Impact of GPS Radio Occultation Refractivity Soundings on a Simulation of Typhoon Bilis (2006) upon Landfall

  • Author(s): Mien-Tze Kueh, Ching-Yuang Huang, Shu-Ya Chen, Shu-Hua Chen, and Chien-Ju Wang
  • DOI: 10.3319/TAO.2008.01.21.03(F3C)
  • Keywords: FORMOSAT 3 GPS radio occultation refractivity Data assimilation
  • Citation: Kueh, M. T., C. Y. Huang, S. Y. Chen, S. H. Chen, and C. J. Wang, 2009: Impact of GPS radio occultation refractivity soundings on a simulation of Typhoon Bilis (2006) upon landfall. Terr. Atmos. Ocean. Sci., 20, 115-131, doi: 10.3319/TAO.2008.01.21.03(F3C)

Typhoon Bilis which struck Taiwan in July 2006 was chosen to assess the potential impact of GPS radio occultation (RO) refractivity soundings on numerical simulation using the WRF model. We found that this case elucidates the impact of the limited GPS RO soundings on typhoon prediction due to their favorable locations. In addition, on top of available precipitable water (PW) and near-surface wind speed from SSM/I data, we have also explored their combined impacts on model prediction.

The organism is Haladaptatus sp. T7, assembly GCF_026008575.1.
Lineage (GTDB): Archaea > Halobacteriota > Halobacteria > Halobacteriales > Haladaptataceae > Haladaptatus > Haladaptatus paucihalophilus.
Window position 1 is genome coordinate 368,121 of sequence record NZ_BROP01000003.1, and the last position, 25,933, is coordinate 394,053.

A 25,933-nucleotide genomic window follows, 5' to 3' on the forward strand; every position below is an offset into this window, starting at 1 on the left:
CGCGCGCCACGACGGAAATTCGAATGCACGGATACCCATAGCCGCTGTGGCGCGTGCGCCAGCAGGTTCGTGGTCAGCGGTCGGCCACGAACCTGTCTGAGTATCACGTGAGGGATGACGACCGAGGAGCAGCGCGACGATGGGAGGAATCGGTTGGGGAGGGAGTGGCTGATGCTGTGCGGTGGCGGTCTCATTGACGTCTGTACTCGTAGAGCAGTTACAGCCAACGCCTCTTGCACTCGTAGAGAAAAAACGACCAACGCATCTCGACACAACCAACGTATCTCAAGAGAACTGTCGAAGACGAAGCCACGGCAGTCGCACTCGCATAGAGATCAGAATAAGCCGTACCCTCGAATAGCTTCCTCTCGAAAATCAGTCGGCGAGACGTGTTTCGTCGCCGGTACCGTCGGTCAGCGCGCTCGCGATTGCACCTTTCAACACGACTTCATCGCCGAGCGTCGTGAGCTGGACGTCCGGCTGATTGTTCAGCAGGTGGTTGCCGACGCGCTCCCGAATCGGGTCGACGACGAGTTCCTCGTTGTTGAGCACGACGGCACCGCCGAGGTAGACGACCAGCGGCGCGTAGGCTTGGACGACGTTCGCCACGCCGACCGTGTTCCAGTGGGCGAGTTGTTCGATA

The two GPS RO soundings available from FORMOSAT-3 near the model initial time are assimilated using the nonlocal operator in WRF 3DVAR. More contributions after the assimilation are found in the moisture increments (up to -1.2 g kg-1) surrounding the corresponding occultation positions to the east of the typhoon vortex and southwest of the subtropical high, with dryness occurring in the lower troposphere. The assimilation ofPWinduces much larger and wider moisture increments to the west of the typhoon center. The ingestion of near-surface wind speeds produces more pronounced temperature and wind increments at lower levels.

The SSM/I data improve the predictions of typhoon intensity and intense rainfall over Taiwan, especially for the later simulation time, but generally have a less impact on track prediction as compared to the GPS RO data. Assimilation of the two GPS RO soundings leads to a marked improvement on the track that otherwise will be southward biased prior to landfall and also enhances the positive impact when the SSM/I data have been assimilated as well. An improvement using the GPS RO data is also found for daily rainfall but only for larger thresholds at later times when the bias in track in the control experiment is remedied. In general, the combined assimilation of both GPS RO and SSM/I data has shown the most promising performances. Finally, the sensitivity tests indicate that the closer GPS RO sounding to the east of the typhoon plays a more crucial role in the positive impact on track prediction.

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